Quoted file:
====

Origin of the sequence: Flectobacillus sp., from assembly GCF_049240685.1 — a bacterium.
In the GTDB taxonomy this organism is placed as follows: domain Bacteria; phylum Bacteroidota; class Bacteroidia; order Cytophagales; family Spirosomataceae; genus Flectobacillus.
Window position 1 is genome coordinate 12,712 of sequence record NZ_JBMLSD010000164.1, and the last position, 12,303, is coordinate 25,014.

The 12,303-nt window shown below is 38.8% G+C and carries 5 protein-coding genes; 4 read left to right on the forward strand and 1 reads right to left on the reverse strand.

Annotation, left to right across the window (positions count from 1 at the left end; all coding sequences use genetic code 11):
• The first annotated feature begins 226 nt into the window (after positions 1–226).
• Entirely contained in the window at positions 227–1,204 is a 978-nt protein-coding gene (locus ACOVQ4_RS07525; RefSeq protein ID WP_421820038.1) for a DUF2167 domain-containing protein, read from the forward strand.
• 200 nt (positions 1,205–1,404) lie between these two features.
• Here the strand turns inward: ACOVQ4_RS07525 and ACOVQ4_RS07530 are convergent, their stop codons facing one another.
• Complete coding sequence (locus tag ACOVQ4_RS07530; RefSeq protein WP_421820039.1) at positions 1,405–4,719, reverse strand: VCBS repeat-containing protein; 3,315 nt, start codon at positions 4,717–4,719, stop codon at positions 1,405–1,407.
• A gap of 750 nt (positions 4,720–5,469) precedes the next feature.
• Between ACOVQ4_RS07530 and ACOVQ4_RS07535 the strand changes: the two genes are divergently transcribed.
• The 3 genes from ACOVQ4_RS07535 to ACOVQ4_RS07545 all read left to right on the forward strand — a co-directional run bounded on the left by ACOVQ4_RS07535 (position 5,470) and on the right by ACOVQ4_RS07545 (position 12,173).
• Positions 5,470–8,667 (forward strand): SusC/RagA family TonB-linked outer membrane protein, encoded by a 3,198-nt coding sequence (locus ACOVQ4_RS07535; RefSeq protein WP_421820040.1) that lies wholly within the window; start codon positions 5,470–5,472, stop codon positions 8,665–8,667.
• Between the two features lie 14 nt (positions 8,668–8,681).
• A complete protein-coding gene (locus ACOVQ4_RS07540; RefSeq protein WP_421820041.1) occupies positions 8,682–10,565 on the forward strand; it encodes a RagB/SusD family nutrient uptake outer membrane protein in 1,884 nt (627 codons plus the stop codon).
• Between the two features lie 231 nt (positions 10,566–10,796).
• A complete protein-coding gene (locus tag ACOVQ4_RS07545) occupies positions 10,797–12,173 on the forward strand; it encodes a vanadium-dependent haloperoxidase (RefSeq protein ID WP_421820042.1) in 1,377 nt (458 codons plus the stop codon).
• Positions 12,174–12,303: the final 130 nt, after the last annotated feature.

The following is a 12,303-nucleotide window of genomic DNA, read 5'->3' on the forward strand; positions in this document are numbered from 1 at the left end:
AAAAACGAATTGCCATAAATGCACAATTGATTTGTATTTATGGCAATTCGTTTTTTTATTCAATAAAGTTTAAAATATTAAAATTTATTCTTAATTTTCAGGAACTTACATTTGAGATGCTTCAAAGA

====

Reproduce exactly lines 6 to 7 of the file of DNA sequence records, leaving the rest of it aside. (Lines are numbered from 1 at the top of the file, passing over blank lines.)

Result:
• The first annotated feature begins 226 nt into the window (after positions 1–226).
• Entirely contained in the window at positions 227–1,204 is a 978-nt protein-coding gene (locus ACOVQ4_RS07525; RefSeq protein ID WP_421820038.1) for a DUF2167 domain-containing protein, read from the forward strand.